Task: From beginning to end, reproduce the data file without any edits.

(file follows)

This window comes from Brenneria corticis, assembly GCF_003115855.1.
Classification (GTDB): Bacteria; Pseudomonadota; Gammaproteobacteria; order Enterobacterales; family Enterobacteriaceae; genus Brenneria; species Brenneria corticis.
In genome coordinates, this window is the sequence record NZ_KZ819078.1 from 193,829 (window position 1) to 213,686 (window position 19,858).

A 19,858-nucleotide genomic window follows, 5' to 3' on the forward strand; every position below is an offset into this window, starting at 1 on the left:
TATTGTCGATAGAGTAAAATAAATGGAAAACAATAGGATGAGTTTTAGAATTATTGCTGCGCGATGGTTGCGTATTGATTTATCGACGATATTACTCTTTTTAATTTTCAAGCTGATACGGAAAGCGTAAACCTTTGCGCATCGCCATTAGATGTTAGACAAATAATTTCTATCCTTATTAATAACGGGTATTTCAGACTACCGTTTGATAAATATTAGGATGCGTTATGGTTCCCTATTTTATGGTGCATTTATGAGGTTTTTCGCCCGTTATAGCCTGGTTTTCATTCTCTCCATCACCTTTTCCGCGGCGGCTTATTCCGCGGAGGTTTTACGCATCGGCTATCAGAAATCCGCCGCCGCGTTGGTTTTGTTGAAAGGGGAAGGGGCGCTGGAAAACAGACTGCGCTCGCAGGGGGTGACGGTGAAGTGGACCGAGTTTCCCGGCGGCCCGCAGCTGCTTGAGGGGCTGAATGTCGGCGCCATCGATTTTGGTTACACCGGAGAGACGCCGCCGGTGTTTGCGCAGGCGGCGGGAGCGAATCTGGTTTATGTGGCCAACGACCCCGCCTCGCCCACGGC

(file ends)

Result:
This window comes from Brenneria corticis, assembly GCF_003115855.1.
Classification (GTDB): Bacteria; Pseudomonadota; Gammaproteobacteria; order Enterobacterales; family Enterobacteriaceae; genus Brenneria; species Brenneria corticis.
In genome coordinates, this window is the sequence record NZ_KZ819078.1 from 193,829 (window position 1) to 213,686 (window position 19,858).

A 19,858-nucleotide genomic window follows, 5' to 3' on the forward strand; every position below is an offset into this window, starting at 1 on the left:
TATTGTCGATAGAGTAAAATAAATGGAAAACAATAGGATGAGTTTTAGAATTATTGCTGCGCGATGGTTGCGTATTGATTTATCGACGATATTACTCTTTTTAATTTTCAAGCTGATACGGAAAGCGTAAACCTTTGCGCATCGCCATTAGATGTTAGACAAATAATTTCTATCCTTATTAATAACGGGTATTTCAGACTACCGTTTGATAAATATTAGGATGCGTTATGGTTCCCTATTTTATGGTGCATTTATGAGGTTTTTCGCCCGTTATAGCCTGGTTTTCATTCTCTCCATCACCTTTTCCGCGGCGGCTTATTCCGCGGAGGTTTTACGCATCGGCTATCAGAAATCCGCCGCCGCGTTGGTTTTGTTGAAAGGGGAAGGGGCGCTGGAAAACAGACTGCGCTCGCAGGGGGTGACGGTGAAGTGGACCGAGTTTCCCGGCGGCCCGCAGCTGCTTGAGGGGCTGAATGTCGGCGCCATCGATTTTGGTTACACCGGAGAGACGCCGCCGGTGTTTGCGCAGGCGGCGGGAGCGAATCTGGTTTATGTGGCCAACGACCCCGCCTCGCCCACGGC